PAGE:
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2022-04-12 11:15:00

April 7, 2022
Contact: Ellen Mullally

Columbia, MD – AMDA – The Society for Post-Acute and Long-Term Care Medicine applauds the many recommendations included in yesterday’s National Academies of Sciences, Engineering, and Medicine Report, The National Imperative to Improve Nursing Home Quality: Honoring Our Commitment to Residents, Families and Staff.

The report makes concrete recommendations to strengthen the role of the nursing home medical director for the first time since the OBRA 1987 law that established the requirement. This includes establishing minimum training and competency requirements, as well developing a publicly available national database of information about the basic demographics and training of the medical director, among others.

The report notes that the Centers for Medicare & Medicaid Services (CMS) currently does not “keep any record of the characteristics of nursing home medical directors (e.g., age, medical specialty, certification status, geriatric or medical director training, number of patients served, time spent in the nursing homes) in its databases, which makes research in this area challenging.” The report notes that such research and information about the role is critical to improving the quality of care in nursing homes. The state of California has taken the lead by passing legislation establishing medical director training and certification requirements as well as establishing a public database of medical directors.

“We at AMDA believe that such requirements should exist on the federal level for all Medicare and Medicaid certified nursing homes,” says Society President Suzanne Gillespie, MD, RD, CMD. “The Society has advocated for such requirements for the last decade, and we are very hopeful that this new report provides the needed momentum toward achieving this goal.”

The Society also supports recommendations to increase training requirements for the entire interdisciplinary team. As the report notes, we need to improve the currently “inadequate foundation for a variety of geriatric related topics” for those working in nursing homes. This includes, as the report states, “nursing home administrators, directors of nursing, and directors of social services.” Likewise, we agree that we must improve working conditions, including raising the minimum wage for certified nursing assistants and licensed practice nurses who are vital to the care of patients and residents in our nation’s nursing homes.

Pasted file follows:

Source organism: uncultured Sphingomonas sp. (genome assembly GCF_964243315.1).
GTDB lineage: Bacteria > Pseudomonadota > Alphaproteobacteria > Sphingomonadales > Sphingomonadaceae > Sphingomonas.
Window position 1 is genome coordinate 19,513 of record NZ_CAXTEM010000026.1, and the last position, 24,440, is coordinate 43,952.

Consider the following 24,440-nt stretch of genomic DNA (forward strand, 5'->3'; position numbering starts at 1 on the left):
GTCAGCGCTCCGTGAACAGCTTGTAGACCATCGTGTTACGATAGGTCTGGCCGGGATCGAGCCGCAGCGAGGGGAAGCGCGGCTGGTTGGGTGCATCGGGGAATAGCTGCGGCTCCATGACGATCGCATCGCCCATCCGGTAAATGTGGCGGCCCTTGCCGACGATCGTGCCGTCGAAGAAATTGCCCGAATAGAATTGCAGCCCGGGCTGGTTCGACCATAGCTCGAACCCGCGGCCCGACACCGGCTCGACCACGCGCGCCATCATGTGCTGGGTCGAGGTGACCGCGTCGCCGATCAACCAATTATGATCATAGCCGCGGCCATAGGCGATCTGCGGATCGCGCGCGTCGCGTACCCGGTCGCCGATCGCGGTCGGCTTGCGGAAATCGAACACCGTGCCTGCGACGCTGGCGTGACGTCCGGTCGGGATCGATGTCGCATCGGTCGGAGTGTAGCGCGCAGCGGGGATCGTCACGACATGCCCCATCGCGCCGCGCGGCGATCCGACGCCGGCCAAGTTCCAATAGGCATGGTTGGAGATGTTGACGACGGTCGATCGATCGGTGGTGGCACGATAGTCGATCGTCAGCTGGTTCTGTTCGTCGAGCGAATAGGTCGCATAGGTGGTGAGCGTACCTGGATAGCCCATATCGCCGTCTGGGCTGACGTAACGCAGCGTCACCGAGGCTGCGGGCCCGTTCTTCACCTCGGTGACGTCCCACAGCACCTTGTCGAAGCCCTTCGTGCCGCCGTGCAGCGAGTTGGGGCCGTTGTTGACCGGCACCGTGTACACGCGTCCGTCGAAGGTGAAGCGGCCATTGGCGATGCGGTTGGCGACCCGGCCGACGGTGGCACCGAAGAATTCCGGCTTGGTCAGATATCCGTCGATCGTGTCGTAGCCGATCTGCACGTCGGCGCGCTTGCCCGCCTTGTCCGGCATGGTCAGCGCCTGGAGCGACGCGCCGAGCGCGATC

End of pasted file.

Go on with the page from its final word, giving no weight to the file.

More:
Further, the Society supports recommendations to immediately address the inadequacy of health information technology adoption as well as other vital infrastructure necessary to work in the 21st century health-care system. This will provide increased opportunities for PALTC to meaningfully participate in innovative, value-based payment models, and thus to improve the efficiency of care. With technology investments that are now more than a decade old, the acute-care sector has long since moved into the 21st century, while the PALTC sector remains far behind. Those needing care move through the entire care continuum and it is past time to address our health-care system as a whole. This means making the same necessary investments and requirements in PALTC that have long been in place in acute care.

We especially appreciate the inclusion of the resident, patient, and family voice in the report, and we agree strongly with the report's opening assertion that “implementation of the committee’s integrated set of recommendations will move the nation closer to making high-quality, person-centered, and equitable care a reality for all nursing home residents, their chosen families, and the nursing home staff who provide care and support them in achieving their goals.”

“We are so grateful to the NASEM Committee for their work in putting this thoughtful, thorough, and evidence-based report before us,” said Society Executive Director Christopher Laxton, CAE. “AMDA now calls on Congress and CMS to immediately begin to work with stakeholders to enact these vital recommendations, to improve the lives of those who live and work in our nation’s nursing homes.”




AMDA – The Society for Post-Acute and Long-Term Care Medicine is the only medical specialty society representing the community of over 50,000 medical directors, physicians, nurse practitioners, physician assistants, and other practitioners working in the various post-acute and long-term care (PALTC) settings. Dedicated to defining and improving quality, we advance our mission through timely professional development, evidence-based clinical guidance, and tireless advocacy on behalf of members, patients, families, and staff. Visit for more information.